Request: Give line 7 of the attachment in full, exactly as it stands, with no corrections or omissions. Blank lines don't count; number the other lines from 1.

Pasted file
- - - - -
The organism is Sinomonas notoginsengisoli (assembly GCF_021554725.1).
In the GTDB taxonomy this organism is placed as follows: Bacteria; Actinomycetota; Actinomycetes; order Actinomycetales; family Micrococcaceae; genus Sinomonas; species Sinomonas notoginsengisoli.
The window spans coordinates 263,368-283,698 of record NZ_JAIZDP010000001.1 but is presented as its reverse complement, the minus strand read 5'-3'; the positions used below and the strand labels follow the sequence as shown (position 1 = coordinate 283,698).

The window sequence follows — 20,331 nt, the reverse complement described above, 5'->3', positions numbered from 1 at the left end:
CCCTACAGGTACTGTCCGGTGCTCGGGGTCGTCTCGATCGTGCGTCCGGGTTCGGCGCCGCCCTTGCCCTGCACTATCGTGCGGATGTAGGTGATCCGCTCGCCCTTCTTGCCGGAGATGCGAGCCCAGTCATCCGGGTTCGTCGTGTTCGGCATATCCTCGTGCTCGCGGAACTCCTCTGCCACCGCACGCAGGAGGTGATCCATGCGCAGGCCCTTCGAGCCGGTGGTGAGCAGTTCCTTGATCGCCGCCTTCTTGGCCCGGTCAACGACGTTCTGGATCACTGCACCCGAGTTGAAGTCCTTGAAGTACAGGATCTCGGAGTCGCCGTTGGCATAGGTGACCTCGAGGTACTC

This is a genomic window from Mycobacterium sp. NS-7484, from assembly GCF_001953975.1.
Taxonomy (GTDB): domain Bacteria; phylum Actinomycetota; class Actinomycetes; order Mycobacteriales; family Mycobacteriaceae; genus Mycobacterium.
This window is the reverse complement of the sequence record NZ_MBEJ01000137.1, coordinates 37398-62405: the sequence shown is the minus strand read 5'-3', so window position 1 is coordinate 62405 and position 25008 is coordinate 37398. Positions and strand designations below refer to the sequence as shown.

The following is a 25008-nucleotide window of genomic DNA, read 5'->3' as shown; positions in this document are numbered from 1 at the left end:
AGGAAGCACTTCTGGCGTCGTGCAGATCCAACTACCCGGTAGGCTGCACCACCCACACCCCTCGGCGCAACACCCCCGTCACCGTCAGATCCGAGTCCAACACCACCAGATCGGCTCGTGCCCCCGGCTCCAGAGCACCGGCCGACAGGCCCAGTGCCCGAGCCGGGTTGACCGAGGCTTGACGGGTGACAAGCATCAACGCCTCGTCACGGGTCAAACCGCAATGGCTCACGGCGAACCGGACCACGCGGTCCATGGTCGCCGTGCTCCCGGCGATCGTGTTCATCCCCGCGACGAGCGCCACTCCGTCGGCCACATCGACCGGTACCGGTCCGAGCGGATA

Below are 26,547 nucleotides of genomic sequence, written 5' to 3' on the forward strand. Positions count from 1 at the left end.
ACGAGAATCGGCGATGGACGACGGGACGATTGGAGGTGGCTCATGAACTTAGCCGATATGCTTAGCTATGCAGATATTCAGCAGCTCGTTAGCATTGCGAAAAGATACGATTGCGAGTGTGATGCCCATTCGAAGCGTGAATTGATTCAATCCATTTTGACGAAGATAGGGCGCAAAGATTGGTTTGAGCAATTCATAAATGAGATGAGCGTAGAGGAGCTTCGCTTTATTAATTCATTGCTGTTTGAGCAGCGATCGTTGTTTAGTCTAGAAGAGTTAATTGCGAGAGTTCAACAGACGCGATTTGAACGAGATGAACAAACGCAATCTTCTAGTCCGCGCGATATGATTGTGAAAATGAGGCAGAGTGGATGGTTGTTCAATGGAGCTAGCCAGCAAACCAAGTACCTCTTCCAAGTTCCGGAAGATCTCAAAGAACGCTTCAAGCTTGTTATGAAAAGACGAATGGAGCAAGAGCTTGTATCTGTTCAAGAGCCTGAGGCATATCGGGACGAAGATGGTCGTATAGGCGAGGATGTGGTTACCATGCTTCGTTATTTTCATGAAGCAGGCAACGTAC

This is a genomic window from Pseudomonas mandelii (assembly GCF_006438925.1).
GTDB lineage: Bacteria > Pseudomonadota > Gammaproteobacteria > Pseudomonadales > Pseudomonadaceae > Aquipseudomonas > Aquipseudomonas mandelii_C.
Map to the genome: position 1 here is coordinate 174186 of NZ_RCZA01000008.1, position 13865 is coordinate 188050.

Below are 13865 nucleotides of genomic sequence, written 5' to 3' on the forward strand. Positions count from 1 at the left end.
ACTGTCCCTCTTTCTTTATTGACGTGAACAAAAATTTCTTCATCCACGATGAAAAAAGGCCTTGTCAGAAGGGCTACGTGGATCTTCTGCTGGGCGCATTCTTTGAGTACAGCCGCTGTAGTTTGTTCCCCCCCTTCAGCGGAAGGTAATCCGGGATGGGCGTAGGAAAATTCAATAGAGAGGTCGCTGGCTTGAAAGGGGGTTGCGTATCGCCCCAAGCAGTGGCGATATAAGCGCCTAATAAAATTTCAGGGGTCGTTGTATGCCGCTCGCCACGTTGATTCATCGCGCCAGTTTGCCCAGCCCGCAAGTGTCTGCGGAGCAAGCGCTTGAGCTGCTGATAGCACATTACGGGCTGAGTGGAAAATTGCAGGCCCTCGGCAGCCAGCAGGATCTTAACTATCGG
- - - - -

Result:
Taxonomy (GTDB): domain Bacteria; phylum Actinomycetota; class Actinomycetes; order Mycobacteriales; family Mycobacteriaceae; genus Mycobacterium.